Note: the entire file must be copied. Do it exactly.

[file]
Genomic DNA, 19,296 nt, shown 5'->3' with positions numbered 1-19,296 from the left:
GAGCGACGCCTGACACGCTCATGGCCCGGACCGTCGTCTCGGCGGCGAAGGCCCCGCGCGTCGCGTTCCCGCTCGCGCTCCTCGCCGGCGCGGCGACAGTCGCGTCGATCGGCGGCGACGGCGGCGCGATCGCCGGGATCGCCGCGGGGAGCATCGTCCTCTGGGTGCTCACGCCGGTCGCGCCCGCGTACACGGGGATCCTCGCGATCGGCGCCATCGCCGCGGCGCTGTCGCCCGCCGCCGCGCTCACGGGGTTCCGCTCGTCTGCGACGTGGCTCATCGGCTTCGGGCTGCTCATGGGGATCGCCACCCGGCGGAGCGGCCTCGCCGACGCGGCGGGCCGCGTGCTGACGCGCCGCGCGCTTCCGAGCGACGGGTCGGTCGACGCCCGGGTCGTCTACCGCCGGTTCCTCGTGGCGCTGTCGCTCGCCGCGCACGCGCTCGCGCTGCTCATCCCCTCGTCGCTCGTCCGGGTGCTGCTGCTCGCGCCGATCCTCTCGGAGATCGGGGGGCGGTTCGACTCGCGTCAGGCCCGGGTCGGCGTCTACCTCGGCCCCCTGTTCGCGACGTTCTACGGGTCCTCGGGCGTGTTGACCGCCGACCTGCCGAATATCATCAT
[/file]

Genomic DNA, 19,296 nt, shown 5'->3' with positions numbered 1-19,296 from the left:
GAGCGACGCCTGACACGCTCATGGCCCGGACCGTCGTCTCGGCGGCGAAGGCCCCGCGCGTCGCGTTCCCGCTCGCGCTCCTCGCCGGCGCGGCGACAGTCGCGTCGATCGGCGGCGACGGCGGCGCGATCGCCGGGATCGCCGCGGGGAGCATCGTCCTCTGGGTGCTCACGCCGGTCGCGCCCGCGTACACGGGGATCCTCGCGATCGGCGCCATCGCCGCGGCGCTGTCGCCCGCCGCCGCGCTCACGGGGTTCCGCTCGTCTGCGACGTGGCTCATCGGCTTCGGGCTGCTCATGGGGATCGCCACCCGGCGGAGCGGCCTCGCCGACGCGGCGGGCCGCGTGCTGACGCGCCGCGCGCTTCCGAGCGACGGGTCGGTCGACGCCCGGGTCGTCTACCGCCGGTTCCTCGTGGCGCTGTCGCTCGCCGCGCACGCGCTCGCGCTGCTCATCCCCTCGTCGCTCGTCCGGGTGCTGCTGCTCGCGCCGATCCTCTCGGAGATCGGGGGGCGGTTCGACTCGCGTCAGGCCCGGGTCGGCGTCTACCTCGGCCCCCTGTTCGCGACGTTCTACGGGTCCTCGGGCGTGTTGACCGCCGACCTGCCGAATATCATCAT